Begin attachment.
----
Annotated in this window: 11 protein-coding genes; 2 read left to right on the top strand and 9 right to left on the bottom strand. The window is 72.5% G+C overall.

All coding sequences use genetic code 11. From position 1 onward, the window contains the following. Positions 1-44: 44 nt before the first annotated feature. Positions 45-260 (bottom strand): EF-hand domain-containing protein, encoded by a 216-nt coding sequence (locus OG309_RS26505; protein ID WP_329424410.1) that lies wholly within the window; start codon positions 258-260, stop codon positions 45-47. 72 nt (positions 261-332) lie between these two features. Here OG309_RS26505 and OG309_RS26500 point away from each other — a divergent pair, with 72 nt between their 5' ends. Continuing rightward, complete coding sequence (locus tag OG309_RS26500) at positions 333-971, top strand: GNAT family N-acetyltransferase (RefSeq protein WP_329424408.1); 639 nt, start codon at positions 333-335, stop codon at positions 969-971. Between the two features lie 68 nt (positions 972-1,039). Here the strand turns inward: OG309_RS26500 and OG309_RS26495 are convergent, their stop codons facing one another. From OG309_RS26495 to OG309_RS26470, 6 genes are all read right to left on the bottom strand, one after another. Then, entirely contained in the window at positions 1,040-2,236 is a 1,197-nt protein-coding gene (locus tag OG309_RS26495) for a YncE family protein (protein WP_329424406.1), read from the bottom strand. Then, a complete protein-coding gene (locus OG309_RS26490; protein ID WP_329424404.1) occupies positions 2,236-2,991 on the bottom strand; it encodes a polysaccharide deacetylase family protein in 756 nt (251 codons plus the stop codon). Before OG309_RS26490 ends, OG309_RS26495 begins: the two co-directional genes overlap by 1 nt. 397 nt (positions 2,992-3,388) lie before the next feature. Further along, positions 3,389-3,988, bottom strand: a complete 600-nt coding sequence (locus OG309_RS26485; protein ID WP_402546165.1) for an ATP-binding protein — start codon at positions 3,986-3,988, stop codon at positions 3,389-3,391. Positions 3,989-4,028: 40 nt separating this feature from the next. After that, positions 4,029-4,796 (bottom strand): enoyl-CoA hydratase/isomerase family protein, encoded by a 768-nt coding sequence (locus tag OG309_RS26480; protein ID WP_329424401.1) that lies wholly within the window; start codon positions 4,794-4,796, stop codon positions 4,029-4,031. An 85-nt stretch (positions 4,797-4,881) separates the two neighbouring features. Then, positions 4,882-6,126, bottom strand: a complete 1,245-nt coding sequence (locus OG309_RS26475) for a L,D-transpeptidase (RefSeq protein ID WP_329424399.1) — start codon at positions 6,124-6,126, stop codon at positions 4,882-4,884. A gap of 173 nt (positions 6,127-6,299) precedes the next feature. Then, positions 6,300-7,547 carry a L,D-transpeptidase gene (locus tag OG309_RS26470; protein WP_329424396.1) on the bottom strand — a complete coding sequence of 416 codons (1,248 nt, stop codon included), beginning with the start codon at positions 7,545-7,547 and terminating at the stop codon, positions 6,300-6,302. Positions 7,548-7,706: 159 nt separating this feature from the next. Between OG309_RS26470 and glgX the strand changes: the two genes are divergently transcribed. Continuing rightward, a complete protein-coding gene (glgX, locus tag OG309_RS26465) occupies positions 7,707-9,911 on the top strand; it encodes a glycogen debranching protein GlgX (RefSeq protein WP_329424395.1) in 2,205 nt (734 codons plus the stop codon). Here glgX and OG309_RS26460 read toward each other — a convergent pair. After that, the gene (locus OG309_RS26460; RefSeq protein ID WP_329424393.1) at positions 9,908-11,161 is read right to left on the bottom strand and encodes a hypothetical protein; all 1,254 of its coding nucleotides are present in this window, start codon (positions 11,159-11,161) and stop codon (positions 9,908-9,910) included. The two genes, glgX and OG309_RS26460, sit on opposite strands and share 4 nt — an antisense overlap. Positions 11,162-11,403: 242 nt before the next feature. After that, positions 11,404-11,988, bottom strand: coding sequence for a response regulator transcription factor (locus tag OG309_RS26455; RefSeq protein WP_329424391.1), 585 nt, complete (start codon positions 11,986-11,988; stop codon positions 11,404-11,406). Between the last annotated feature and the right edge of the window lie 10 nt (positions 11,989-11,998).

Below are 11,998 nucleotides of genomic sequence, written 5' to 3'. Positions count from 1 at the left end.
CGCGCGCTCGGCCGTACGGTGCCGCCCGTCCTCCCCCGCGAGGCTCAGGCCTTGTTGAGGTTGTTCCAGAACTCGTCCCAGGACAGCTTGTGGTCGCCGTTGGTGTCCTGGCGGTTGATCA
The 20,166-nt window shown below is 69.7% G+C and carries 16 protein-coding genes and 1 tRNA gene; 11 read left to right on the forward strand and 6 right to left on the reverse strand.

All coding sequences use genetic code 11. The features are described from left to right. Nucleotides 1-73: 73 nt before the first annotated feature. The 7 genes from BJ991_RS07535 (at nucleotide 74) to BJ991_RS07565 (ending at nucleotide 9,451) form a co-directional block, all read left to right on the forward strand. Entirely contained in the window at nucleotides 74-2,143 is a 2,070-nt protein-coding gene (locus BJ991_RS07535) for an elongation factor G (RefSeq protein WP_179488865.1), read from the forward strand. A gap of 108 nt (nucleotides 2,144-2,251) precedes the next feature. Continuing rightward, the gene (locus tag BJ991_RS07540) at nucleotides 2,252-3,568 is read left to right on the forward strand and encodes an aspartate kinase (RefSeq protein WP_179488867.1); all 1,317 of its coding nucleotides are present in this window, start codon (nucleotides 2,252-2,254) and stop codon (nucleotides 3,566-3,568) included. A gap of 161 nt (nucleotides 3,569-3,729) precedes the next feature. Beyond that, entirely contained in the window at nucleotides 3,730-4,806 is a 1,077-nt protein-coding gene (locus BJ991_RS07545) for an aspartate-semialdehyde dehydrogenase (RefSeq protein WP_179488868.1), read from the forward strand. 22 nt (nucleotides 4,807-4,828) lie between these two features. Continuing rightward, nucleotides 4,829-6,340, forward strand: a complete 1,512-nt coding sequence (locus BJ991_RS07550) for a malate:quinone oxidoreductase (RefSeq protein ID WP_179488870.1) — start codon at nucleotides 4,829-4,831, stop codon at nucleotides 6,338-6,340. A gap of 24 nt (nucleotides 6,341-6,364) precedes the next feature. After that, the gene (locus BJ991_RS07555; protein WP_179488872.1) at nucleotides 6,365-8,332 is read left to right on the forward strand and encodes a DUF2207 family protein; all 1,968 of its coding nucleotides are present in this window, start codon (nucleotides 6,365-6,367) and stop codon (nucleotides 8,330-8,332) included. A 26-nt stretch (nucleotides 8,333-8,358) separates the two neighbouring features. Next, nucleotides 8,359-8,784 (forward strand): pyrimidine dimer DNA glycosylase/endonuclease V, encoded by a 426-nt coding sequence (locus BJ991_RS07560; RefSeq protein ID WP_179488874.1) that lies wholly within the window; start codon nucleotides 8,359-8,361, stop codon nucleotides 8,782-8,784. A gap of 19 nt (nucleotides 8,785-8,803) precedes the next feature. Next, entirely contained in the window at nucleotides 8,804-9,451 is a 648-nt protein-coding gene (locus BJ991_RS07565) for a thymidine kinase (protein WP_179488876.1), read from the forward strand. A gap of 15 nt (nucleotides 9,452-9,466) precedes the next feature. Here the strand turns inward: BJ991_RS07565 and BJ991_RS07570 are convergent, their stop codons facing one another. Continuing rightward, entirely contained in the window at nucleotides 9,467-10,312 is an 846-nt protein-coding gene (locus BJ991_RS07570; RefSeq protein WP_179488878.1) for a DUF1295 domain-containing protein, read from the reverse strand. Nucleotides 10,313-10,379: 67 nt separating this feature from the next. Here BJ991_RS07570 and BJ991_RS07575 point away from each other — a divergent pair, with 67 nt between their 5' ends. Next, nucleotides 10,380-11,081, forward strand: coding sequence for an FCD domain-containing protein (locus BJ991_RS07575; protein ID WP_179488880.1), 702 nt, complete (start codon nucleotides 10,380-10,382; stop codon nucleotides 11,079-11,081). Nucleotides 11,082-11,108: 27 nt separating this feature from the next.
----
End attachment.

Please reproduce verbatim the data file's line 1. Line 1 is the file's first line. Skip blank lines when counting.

Annotated in this window: 11 protein-coding genes; 2 read left to right on the top strand and 9 right to left on the bottom strand. The window is 72.5% G+C overall.